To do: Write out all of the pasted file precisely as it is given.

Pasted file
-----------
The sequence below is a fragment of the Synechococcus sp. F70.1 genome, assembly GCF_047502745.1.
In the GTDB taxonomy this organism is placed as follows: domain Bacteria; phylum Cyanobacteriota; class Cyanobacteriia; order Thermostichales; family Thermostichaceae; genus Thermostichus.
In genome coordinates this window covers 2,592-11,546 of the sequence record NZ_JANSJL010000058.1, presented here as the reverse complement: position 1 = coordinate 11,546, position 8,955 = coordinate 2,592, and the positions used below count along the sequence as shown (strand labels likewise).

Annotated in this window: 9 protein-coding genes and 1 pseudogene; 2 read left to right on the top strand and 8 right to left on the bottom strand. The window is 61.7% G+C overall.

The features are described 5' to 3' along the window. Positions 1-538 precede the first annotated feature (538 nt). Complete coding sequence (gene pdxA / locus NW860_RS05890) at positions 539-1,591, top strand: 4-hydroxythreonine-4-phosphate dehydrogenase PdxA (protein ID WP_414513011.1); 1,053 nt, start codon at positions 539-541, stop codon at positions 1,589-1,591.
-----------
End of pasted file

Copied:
The sequence below is a fragment of the Synechococcus sp. F70.1 genome, assembly GCF_047502745.1.
In the GTDB taxonomy this organism is placed as follows: domain Bacteria; phylum Cyanobacteriota; class Cyanobacteriia; order Thermostichales; family Thermostichaceae; genus Thermostichus.
In genome coordinates this window covers 2,592-11,546 of the sequence record NZ_JANSJL010000058.1, presented here as the reverse complement: position 1 = coordinate 11,546, position 8,955 = coordinate 2,592, and the positions used below count along the sequence as shown (strand labels likewise).

Annotated in this window: 9 protein-coding genes and 1 pseudogene; 2 read left to right on the top strand and 8 right to left on the bottom strand. The window is 61.7% G+C overall.

The features are described 5' to 3' along the window. Positions 1-538 precede the first annotated feature (538 nt). Complete coding sequence (gene pdxA / locus NW860_RS05890) at positions 539-1,591, top strand: 4-hydroxythreonine-4-phosphate dehydrogenase PdxA (protein ID WP_414513011.1); 1,053 nt, start codon at positions 539-541, stop codon at positions 1,589-1,591.